Growing trade risks are impacting investor sentiment. The impact on earnings is not yet visible, but watch out for negative guidance by management in second-quarter results.
29.06.2018 | 11:10 Uhr
The adverse impact of trade rhetoric on financial markets is clearly on the rise. Over the past week, equities were down and implied volatility rose. This decline was not disorderly, but follows a logic whereby the potential biggest victims of a trade war are hit the hardest. These were (Asian) emerging markets, which were already facing tightening of financial conditions, as well as the Eurozone.
From a sector point of view, there was a clear split between the cyclical and the defensive sectors. Cyclical sectors are not only hurt by trade worries, but also by higher risk aversion. Consequently, the bottoming-out of the economic surprise indicators passed largely unnoticed. However, the inverse was also true earlier in the year, when the rapid deterioration in the macro surprises was ignored by the market as the IT and consumer discretionary sectors continued to pull the cyclical outperformance. This is a good example of the potential pitfalls when just looking at one type of indicators. We must not forget either that cyclicals have recovered and are “over-owned” by investors.
The impact on earnings growth will hardly be visible currently, and we do expect another strong earnings season. The consensus expects 15% global earnings growth this year, and 23% in the US. This makes perfect sense, as the direct trade impact on earnings is a slow-burning issue.
The effect on business confidence is also important. We will pay particular attention to the guidance given by companies when they report their second-quarter earnings. There is already some anecdotal evidence of companies lowering expectations and capex plans because of trade wars.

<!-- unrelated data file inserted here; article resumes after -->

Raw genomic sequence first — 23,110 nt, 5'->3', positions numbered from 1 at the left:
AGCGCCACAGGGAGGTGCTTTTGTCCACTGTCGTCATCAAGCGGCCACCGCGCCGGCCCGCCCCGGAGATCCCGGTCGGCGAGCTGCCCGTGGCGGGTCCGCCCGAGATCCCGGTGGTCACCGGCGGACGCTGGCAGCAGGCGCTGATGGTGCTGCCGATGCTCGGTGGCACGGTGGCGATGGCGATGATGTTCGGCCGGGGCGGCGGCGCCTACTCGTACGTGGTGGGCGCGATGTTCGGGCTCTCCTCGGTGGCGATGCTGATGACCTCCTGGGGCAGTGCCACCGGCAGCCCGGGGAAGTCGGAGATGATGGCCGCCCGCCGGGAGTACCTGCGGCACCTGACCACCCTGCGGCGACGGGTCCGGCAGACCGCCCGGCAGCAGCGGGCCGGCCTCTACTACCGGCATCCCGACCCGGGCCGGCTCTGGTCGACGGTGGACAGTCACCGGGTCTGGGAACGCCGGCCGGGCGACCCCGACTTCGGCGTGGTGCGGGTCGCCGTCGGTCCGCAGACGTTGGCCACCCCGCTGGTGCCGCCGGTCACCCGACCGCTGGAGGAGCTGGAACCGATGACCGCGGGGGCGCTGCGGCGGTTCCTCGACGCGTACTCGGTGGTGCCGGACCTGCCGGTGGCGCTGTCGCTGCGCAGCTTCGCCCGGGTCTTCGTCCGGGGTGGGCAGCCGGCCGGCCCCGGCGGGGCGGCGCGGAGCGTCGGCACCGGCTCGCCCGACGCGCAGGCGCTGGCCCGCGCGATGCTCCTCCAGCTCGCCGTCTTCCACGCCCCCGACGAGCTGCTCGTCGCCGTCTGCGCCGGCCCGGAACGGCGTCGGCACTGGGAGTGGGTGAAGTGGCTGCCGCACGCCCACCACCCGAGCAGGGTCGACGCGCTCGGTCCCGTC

It is difficult to see how this will end, but it will certainly continue to weigh on sentiment. The bull-to-bear indicator shows there is still room for deterioration (see Figure 2).
This also implies that the market impact will in a first phase, not through lower earnings but through lower PE ratios. Every region will be impacted, but within developed markets, we see the biggest downside risk in the Eurozone. This region is not only hurt directly and indirectly by the escalation between the US and China on trade, but it is also coping with increased political risk.
For the time being the Italian government is keeping a low profile on the budget and structural reforms, but sentiment may heat up on 20 September, when the budget is presented. In addition, immigration poses a serious challenge to the cohesion of the German government – and on immigration, Italy has been playing the game more fiercely. In the meantime, Italian bond spreads are widening again.
How does the Eurozone valuation compare with its history? It has come down over the past months and is close to its 10-year average (see Figure 3). However, a further worsening of the trade and political environment, combined with a central bank that will phase out quantitative easing in quarter four, could lead to valuation multiples falling below the long-term average. We prefer the US equity market.